That Doesn't Look Normal...(Post #14)
I awoke to the blaring sounds of beeping and screeching alarms going off all around me, but the only thing I could think about was that fact that my arm was throbbing and I had no idea why. Then I took a calculated glance towards the right side of my bed and saw my arm, or what was supposed to be my arm. It was close to the size of a loaf of bread; it wasn’t accompanied by the sweet smell of yeast and flour baking in the oven that reminded you of Grandma’s house, but it felt as though I had been holding it over an open flame for days. It was red and sensitive to the touch, but all I knew was that it hurt like hell and I was tired of the pain. In the midst of the madness, my parents (who slept in that hospital room, in chairs for six weeks, right next to me) jumped up and rubbed the sleep from their eyes. By this time the tube that was in my throat helping me breathe was replaced with a much smaller, more economical model of breathing apparatus that was positioned in my nose along with my feeding tube; kind of like moving from a giant SUV to a Prius. I began to become more and more agitated and worried; as though I was in a battle with the alarms going off, I screamed for my medical team, and as the beeping continued, so did my discomfort! Nurses and doctors rushed into my room and immediately began investigating what was causing the severe pain and swelling. Finally it was determined that I had suffered a blood clot via my IV that was connected to my body via the inside, upper right bicep. My medical team attempted to calm me down and let me know that they were going to fix it and everything would be all right. But that was one of the initial moments that I realized my leg was not the only problem I was going to face while in the hospital, but rather it was just the reason I became a resident of medical housing in the first place.
There are so many times in life in which we feel like we have traversed to the top of the mountain, only to be kicked in the face and shoved backward as we wipe away the blood and tears. I started my journey because I broke my leg and contacted a flesh-eating bacterium, but I continued my journey because of a multitude of painful, yet meaningful hurdles that were placed in front me, hindering my medical recovery. This is just another testament to the fact that this life is beyond unpredictable and nobody on this earth knows what is in store for tomorrow, next week or even years to come. We have to practice living each day to the fullest and taking advantage of the little victories. It is the same in football, you may earn a first down and think that you are rolling offensively, and the next thing you know, your best wide receiver fumbles going into the end zone and its time to play defense once again. Recovery is an interesting idea, when we think about recovering, we focus on getting back to how we were before we faced a particular setback, but I believe we can learn so much more from the idea of recovering from a traumatic experience. Why should we just want to “get back” to doing what we did before, or being the person we were prior to the struggle? Why can’t we take this idea of recovery and make it work for us, we are already faced with hurdles everyday that we have to “recover” from, but I say, instead of just recovering, we should IMPROVE! It was not something I knew lying in that hospital bed with a blood clot the size of a quarter in my arm, but improving myself as an educator, student, husband and human being is what has kept me afloat each time I feel like I’ve lost another paddle to the overwhelming current.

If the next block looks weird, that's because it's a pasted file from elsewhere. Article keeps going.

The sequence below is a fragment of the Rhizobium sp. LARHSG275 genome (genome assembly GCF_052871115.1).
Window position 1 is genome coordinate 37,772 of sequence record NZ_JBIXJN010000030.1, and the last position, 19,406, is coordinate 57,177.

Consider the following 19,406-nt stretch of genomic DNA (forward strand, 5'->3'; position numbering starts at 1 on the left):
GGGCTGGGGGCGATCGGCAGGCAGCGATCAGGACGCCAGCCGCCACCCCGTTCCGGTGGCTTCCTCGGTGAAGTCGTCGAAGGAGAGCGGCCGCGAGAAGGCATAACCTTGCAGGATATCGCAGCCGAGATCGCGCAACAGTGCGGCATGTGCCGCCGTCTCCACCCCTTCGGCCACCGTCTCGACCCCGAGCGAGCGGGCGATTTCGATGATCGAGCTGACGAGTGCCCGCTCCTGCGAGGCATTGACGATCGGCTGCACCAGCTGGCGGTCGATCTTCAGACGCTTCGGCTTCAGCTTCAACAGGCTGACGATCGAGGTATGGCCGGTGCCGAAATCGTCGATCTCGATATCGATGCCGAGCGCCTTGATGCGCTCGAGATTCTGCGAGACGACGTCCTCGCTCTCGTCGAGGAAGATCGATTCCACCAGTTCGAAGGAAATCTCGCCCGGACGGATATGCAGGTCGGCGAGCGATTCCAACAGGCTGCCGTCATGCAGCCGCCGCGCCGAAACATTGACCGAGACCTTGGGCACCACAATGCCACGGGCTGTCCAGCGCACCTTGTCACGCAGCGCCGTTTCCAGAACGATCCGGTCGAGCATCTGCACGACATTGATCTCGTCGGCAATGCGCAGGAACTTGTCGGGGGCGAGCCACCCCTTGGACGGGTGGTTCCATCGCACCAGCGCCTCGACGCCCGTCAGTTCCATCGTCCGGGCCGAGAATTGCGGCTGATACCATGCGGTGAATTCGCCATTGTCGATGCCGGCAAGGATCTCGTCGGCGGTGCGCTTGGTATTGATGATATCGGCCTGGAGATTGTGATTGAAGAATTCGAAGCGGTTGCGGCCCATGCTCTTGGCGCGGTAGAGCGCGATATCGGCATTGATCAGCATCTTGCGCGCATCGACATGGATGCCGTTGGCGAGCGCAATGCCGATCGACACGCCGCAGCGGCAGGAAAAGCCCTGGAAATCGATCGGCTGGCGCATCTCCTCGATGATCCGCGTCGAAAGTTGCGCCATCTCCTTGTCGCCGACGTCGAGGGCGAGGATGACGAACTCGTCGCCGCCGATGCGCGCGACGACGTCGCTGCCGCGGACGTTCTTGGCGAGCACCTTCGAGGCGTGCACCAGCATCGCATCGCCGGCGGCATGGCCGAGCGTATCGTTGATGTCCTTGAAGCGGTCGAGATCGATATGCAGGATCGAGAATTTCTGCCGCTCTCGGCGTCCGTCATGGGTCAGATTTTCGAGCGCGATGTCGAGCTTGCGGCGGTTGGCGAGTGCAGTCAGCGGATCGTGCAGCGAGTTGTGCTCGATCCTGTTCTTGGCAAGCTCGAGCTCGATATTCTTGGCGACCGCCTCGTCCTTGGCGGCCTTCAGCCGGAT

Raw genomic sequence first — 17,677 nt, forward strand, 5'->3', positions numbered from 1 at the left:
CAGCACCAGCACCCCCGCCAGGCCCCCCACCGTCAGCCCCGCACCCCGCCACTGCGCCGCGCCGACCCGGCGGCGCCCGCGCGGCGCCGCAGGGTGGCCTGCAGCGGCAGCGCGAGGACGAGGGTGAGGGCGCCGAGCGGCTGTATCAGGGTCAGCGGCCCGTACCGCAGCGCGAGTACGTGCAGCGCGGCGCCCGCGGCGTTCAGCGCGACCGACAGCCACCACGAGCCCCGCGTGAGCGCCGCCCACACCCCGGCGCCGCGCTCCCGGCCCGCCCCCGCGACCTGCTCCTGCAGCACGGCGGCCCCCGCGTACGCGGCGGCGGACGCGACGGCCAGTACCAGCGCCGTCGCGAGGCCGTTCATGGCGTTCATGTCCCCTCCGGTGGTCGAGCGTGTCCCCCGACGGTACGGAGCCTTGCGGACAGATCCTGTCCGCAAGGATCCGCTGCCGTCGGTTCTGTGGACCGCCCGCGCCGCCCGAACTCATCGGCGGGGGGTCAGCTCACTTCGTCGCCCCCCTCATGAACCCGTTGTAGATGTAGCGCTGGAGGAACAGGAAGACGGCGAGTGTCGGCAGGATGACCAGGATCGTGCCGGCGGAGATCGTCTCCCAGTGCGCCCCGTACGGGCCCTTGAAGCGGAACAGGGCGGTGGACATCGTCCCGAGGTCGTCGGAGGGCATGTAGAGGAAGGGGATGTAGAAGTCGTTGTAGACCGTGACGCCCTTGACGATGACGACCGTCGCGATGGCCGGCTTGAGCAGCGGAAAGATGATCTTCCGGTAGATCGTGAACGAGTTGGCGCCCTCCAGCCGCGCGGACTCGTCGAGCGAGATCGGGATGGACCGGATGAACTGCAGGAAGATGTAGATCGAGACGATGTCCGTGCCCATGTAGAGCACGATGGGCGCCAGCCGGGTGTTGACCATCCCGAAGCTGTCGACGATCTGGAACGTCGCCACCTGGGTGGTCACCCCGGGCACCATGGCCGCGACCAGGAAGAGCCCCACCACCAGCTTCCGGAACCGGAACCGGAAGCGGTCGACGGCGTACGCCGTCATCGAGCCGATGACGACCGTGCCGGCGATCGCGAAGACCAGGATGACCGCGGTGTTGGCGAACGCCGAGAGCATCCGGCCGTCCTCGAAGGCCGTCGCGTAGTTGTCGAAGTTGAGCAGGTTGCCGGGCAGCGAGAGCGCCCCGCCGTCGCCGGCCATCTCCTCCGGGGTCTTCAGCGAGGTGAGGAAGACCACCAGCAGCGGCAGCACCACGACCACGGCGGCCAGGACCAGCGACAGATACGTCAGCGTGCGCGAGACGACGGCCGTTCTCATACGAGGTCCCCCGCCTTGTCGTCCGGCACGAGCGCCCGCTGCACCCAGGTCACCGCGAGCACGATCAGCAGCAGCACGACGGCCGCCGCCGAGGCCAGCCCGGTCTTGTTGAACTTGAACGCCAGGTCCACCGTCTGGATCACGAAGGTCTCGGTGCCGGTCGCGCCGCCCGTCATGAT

I had finally made it through the longest surgery of my life, I was out of the ICU and I was beginning my “recovery” in my new room on the infectious disease floor, you could say that I was taking strides to finally beating my opponent. And then out of the blue, this blood clot shows up and the swelling was so bad that I was halfway to becoming the new Michelin Man. If you tied a string to my fingers, you could have given my arm to a small child for them to pull around like a balloon. My medical team confirmed the diagnosis of a blood clot through multiple tests and even though they knew what was wrong, this issue can most definitely be life threatening. I mean why not? It’s not as fun if it isn’t life threatening right? I began a strict regiment of blood thinners and other medications, finally the swelling subsided over a course of a few days and I told myself that I had taken another punch but was still ready to go another round. But thanks to the unpredictability of this world, I was unaware that the blood clot was merely one of many warm up matches before I laced them up for the main event.